CALL US TODAY    705 734-2020


House Mice

Ways to recognize, control, and prevent mouse problems

The house mouse (Mus musculus) is considered one of the most troublesome and economically important rodents in Canada. They are found in and around homes and commercial buildings and thrive under a variety of conditions. House mice consume and contaminate food meant for humans and pets. They cause damage to structures and property by gnawing and leaving fecal pellets and urine and they are capable of spreading disease.

Droppings, fresh gnaw marks, and tracks indicate areas where mice are active. Mouse nests, made from fine shredded paper or other fibrous material, often are found in voids and other sheltered locations. House mice have a characteristic musky odor that identifies their presence. Mice are active mostly at night, but can be seen occasionally during daylight hours.

House mice are small rodents with relatively large ears and small black eyes. They weigh about 15 grams and usually are light gray in color. An adult is about 14 to 17 cm long, including the 6 to 8cm tail.

Although house mice usually feed on cereal grains and seeds, they will eat almost anything. They are sporadic feeders, nibbling tiny bits of food here and there. Mice have keen senses of hearing, smell, taste and touch. They are excellent climbers and can run up any rough vertical surface. They will run horizontally along wire cables or ropes and can jump up  30 cm from the floor onto a flat surface. Mice can squeeze through doors where there is more than a  6 mm gap and through holes the size of a dime.

In a single year, a female may have five to ten litters of usually six or eight young each. Young are born 19 to 21 days after mating, and they reach reproductive maturity in six to ten weeks. The life span of a mouse is usually nine to twelve months.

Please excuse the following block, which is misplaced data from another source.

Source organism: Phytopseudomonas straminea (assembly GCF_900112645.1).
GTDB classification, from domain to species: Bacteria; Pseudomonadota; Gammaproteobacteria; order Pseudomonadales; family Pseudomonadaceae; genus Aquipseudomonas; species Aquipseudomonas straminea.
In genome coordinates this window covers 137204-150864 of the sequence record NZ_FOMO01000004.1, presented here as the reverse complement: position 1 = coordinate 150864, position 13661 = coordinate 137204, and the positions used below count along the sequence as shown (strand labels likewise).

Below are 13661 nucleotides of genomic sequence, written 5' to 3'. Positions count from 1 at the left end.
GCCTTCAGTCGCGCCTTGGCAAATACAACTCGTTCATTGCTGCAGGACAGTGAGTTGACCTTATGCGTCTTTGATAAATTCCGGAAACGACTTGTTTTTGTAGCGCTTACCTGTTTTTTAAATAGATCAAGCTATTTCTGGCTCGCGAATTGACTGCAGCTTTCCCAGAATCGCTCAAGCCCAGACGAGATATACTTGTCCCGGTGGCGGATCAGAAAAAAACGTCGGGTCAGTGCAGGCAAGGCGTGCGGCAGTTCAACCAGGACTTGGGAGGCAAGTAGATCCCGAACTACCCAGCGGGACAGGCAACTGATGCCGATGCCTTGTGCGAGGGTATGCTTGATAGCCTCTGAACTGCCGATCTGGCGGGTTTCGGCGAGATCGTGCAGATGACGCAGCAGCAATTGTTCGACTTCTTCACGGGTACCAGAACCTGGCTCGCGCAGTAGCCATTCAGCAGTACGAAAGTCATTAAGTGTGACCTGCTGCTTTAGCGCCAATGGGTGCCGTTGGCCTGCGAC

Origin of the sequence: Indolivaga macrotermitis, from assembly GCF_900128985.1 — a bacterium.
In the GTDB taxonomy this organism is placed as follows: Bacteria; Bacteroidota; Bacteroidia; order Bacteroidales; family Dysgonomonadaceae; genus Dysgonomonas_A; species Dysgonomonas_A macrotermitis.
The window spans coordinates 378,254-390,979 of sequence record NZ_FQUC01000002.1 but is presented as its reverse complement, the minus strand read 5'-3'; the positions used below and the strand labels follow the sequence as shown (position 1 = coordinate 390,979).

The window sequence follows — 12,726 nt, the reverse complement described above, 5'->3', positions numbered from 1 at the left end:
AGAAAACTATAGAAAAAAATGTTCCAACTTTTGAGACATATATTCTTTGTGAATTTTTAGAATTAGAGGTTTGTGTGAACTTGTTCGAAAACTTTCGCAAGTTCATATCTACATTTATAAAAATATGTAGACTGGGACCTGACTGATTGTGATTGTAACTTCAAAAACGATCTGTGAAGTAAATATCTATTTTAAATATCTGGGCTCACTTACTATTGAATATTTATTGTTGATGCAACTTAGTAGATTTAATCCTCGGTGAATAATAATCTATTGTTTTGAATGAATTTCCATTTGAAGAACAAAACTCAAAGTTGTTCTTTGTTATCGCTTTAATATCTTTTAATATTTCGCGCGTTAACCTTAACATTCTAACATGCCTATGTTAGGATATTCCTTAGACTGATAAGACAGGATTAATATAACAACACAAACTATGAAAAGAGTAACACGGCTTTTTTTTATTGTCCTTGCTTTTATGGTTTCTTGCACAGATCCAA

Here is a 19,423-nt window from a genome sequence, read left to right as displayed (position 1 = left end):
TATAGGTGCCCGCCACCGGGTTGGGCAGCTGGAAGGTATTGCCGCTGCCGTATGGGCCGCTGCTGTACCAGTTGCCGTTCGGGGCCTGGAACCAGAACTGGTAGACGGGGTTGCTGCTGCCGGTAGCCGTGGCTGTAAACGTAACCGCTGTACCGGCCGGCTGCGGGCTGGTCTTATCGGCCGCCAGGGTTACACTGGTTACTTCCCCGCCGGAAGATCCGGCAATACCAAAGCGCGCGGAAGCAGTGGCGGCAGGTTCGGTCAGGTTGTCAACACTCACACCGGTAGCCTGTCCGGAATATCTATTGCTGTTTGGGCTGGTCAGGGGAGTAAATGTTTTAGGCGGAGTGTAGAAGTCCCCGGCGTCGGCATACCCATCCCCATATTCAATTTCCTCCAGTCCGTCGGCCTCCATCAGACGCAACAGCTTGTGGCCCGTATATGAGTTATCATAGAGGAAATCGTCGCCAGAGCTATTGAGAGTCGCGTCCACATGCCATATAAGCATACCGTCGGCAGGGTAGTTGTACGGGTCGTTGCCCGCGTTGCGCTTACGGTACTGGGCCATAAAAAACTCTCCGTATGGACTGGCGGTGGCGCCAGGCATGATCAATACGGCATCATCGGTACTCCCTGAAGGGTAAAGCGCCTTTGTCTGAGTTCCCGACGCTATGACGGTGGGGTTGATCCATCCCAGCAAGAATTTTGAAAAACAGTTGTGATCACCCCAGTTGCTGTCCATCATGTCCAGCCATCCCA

Effective control involves three aspects: sanitation, mouse-proof construction, and population reduction (poisoning ). The first two are preventive measures.

Proper sanitation is an important step in controlling house mouse populations. In particular, eliminate places where mice can find shelter. They cannot survive in large numbers if they have few places to rest, hide, or build nests and raise their young. Total elimination of mice through sanitation, however, is almost impossible. Mice can survive in small areas with limited amounts of food, moisture, and shelter. Most buildings where food is handled or stored will have problems with house mice, no matter how clean they are if they have not been "mouse-proofed." 

Mouse-proof construction is the most successful and permanent form of house mouse control. "Build them out" by eliminating all openings larger than 6 mm through which they can enter a structure. Steel wool or copper mesh may be stuffed into holes. Seal cracks in building foundations and openings for water pipes, vents, and utilities with metal or concrete. Doors, windows and screens should fit tightly. Cover the edges of doors and windows with metal to prevent gnawing. Latex, plastic, rubber, wood, spray foam, or other gnawable materials are unsuitable for plugging holes used by mice.